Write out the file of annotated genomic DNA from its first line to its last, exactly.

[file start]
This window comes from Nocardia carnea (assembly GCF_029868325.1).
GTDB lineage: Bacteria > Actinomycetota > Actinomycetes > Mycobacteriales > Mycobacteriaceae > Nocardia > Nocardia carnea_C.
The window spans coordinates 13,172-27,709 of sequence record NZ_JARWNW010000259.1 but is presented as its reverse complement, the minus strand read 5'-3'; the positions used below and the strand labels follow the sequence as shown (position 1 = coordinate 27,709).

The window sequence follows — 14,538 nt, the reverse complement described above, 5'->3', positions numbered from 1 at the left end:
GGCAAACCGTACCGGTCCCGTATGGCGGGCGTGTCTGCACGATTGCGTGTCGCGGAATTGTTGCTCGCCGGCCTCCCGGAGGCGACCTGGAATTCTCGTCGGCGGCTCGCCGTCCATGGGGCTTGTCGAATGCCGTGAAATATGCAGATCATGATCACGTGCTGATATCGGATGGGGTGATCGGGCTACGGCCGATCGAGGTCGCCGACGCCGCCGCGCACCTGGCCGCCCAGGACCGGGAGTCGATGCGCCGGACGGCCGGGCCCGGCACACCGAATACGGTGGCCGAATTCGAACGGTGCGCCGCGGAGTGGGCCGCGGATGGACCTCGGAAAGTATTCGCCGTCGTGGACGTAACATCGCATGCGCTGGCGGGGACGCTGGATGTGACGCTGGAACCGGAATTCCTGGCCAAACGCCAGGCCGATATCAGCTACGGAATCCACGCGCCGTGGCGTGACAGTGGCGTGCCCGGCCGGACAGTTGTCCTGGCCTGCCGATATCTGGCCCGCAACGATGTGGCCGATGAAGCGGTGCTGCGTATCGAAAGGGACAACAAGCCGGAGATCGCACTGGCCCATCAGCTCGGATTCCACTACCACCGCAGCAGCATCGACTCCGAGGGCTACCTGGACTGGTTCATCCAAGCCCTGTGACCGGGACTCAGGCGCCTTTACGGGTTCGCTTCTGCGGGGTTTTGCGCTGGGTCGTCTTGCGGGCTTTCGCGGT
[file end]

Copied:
This window comes from Nocardia carnea (assembly GCF_029868325.1).
GTDB lineage: Bacteria > Actinomycetota > Actinomycetes > Mycobacteriales > Mycobacteriaceae > Nocardia > Nocardia carnea_C.
The window spans coordinates 13,172-27,709 of sequence record NZ_JARWNW010000259.1 but is presented as its reverse complement, the minus strand read 5'-3'; the positions used below and the strand labels follow the sequence as shown (position 1 = coordinate 27,709).

The window sequence follows — 14,538 nt, the reverse complement described above, 5'->3', positions numbered from 1 at the left end:
GGCAAACCGTACCGGTCCCGTATGGCGGGCGTGTCTGCACGATTGCGTGTCGCGGAATTGTTGCTCGCCGGCCTCCCGGAGGCGACCTGGAATTCTCGTCGGCGGCTCGCCGTCCATGGGGCTTGTCGAATGCCGTGAAATATGCAGATCATGATCACGTGCTGATATCGGATGGGGTGATCGGGCTACGGCCGATCGAGGTCGCCGACGCCGCCGCGCACCTGGCCGCCCAGGACCGGGAGTCGATGCGCCGGACGGCCGGGCCCGGCACACCGAATACGGTGGCCGAATTCGAACGGTGCGCCGCGGAGTGGGCCGCGGATGGACCTCGGAAAGTATTCGCCGTCGTGGACGTAACATCGCATGCGCTGGCGGGGACGCTGGATGTGACGCTGGAACCGGAATTCCTGGCCAAACGCCAGGCCGATATCAGCTACGGAATCCACGCGCCGTGGCGTGACAGTGGCGTGCCCGGCCGGACAGTTGTCCTGGCCTGCCGATATCTGGCCCGCAACGATGTGGCCGATGAAGCGGTGCTGCGTATCGAAAGGGACAACAAGCCGGAGATCGCACTGGCCCATCAGCTCGGATTCCACTACCACCGCAGCAGCATCGACTCCGAGGGCTACCTGGACTGGTTCATCCAAGCCCTGTGACCGGGACTCAGGCGCCTTTACGGGTTCGCTTCTGCGGGGTTTTGCGCTGGGTCGTCTTGCGGGCTTTCGCGGT